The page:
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Source: "The Knick" Season 01 Episode 02 00:08:25

Dr. J.M. Christiansen (who is bald): The wealth supporting the Knick is endless. People here want their hospital to be the best. And they're willing to pay. All I have to do is ask. Of course, there are certain obligations that come along with getting what I want.

Dr. John Thackery: Such as?

Dr. Christiansen: Hiring a new surgical apprentice... How did you come to know Captain Robertson?

Dr. Thackery: I did some work with him in Nicaragua.

Dr. Christiansen: Now he wants you here?

Dr. Thackery: No, that was my idea... You are legitimizing surgery. Taking it out of the barbershop and into the future and I want to be a part of it.

Dr. Christiansen: You do realize if you choose to join us, the work will be hard and the hours long, the results slow and agonizing, and we will see no shortage of death at our own hands.

screenshot of the relevant moment, including subtitle

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  • 1
    Need way more context. What's the significance of barbershops in this episode? Is someone here a barber?
    – gotube
    May 15, 2023 at 2:46
  • "The barbershops" came out of nowhere, I'm afraid. @gotube
    – Zhang Jian
    May 15, 2023 at 3:15
  • I added moere context anyway. By the way, Dr. Christiansen was bald. Is this related to "Taking it out of the barbershop and into the future"? @gotube
    – Zhang Jian
    May 15, 2023 at 4:02

2 Answers 2

38

A barbershop is now only for cutting hair. It used to be the place that offered surgery, such as pulling teeth.

The "barber's pole" of red and white swirl represents blood and bandages.

In olden days the surgeon was the barber. He had to be strong and fast. The doctor was not the surgeon. The doctor told the surgeon where to cut, and the barber-surgeon did it.

So barbershop is completely literal. It is the places that you would go for haircuts, shaves, and surgery.

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    This is why, when a junior doctor in the UK (addressed as "Dr. Smith") becomes a consultant surgeon, and a member of the Royal College of Surgeons, they become "Mr. Smith" or "Mrs. Smith" (note: not "Miss. Smith" or "Ms. Smith"). "Surgeons aren't doctors". May 15, 2023 at 10:47
  • 5
    @MartinBonnersupportsMonica - The Royal College of Surgeons says 'In most other parts of the world all medical practitioners, physicians and surgeons alike, are referred to as Dr while in the UK surgeons are usually referred to as Mr/Miss/Ms/Mrs.' I gather that Mx is OK too, these days. Many UK surgeons see the distinction as outdated, and don't insist on it. May 15, 2023 at 12:02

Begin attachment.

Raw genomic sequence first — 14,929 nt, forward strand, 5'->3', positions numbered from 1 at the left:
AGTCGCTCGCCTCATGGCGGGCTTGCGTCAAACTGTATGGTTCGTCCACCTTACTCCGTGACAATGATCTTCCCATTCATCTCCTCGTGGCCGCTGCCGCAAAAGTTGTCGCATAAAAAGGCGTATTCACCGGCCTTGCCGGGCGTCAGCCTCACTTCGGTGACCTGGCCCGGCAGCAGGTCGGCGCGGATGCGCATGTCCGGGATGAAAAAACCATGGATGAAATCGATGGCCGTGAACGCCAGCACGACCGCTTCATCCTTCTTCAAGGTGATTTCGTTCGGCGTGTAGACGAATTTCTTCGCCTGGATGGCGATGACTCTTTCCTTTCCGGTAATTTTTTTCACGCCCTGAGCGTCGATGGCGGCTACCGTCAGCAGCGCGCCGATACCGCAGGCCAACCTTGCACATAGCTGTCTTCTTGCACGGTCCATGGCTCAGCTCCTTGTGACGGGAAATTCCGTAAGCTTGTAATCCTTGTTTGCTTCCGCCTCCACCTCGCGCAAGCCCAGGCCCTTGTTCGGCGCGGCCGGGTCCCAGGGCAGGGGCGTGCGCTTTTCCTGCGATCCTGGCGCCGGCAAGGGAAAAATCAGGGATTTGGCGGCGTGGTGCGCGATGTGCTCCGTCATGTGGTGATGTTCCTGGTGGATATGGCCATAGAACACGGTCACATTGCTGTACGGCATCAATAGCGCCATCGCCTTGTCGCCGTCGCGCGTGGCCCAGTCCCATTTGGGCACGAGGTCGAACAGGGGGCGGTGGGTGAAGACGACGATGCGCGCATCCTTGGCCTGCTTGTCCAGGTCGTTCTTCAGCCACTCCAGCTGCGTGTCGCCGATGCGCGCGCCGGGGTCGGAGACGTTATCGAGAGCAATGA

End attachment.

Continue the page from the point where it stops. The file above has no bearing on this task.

• 4
    I believe it is/was similar in Australia. As a kid (when living in Aus) after horrifically smashing up my left arm in an incredibly unfortunate incident involving trampolines and air rifles, a few doctors had a go at fixing it up, and eventually they put me under the renowned "Mr. Peano", who cut me up, did his magic, and thanks to him I've been able to use my left arm all my life (and have a spectacular scar too, which you can still barely see!) In that era you'd say the Mister sort of reverently. I'd hear the old ladies saying "Oh, Sadie's boy was operated on by Mister Peano, uh huh".
    – Fattie
    May 15, 2023 at 12:57
  • 1
    Note that The Knick is set in the early 1900s, long after barbers stopped performing surgery. @gotube is correct that the usage is metaphorical, not literal.
    – MJD
    May 15, 2023 at 13:41
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    Interestingly, in the UK "surgery" is also the word for a doctor's office, even though the person who treats you there isn't a surgeon.
    – Barmar
    May 15, 2023 at 13:56
22

For hundreds of years, barbers in Europe used to perform surgeries. Moving surgery out of the barbershops and into hospitals represented a huge step forward in medical practice.

So here, Dr. Christiansen is doing something to significantly improve surgical procedures wherever they are. Dr. Thackery is comparing this change to the difference of barbers doing surgeries in barbershops to trained surgeons doing it in dedicated hospital facilities.

Some reading: Bloodletting: an early treatment used by barbers, surgeons

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  • I wonder if the reason barbers were doing it was simply pragmatic: they had the sharp razors needed for it. May 17, 2023 at 11:56
  • 1
    @MatthieuM. That's what the linked article indicates
    – gotube
    May 17, 2023 at 16:44

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